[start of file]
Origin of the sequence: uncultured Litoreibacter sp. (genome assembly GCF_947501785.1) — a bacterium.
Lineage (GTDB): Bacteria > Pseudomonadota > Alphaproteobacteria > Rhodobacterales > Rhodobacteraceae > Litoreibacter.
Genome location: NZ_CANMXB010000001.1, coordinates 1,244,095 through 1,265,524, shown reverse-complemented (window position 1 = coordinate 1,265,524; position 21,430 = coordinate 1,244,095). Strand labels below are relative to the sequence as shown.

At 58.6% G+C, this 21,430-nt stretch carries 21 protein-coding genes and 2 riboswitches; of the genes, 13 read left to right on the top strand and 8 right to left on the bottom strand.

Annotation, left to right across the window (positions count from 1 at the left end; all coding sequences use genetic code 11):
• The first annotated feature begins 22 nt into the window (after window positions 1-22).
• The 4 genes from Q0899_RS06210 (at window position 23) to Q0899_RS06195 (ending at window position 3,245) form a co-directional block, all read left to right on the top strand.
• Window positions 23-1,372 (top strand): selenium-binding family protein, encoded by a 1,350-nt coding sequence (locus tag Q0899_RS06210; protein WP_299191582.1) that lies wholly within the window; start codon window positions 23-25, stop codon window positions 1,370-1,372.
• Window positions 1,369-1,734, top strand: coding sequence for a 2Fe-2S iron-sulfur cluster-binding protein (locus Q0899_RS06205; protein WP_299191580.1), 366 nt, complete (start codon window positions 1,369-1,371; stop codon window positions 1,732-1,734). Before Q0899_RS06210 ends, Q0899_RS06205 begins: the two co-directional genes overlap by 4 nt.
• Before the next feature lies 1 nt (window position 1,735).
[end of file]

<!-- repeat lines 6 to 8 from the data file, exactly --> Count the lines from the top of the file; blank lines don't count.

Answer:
• The first annotated feature begins 22 nt into the window (after window positions 1-22).
• The 4 genes from Q0899_RS06210 (at window position 23) to Q0899_RS06195 (ending at window position 3,245) form a co-directional block, all read left to right on the top strand.
• Window positions 23-1,372 (top strand): selenium-binding family protein, encoded by a 1,350-nt coding sequence (locus tag Q0899_RS06210; protein WP_299191582.1) that lies wholly within the window; start codon window positions 23-25, stop codon window positions 1,370-1,372.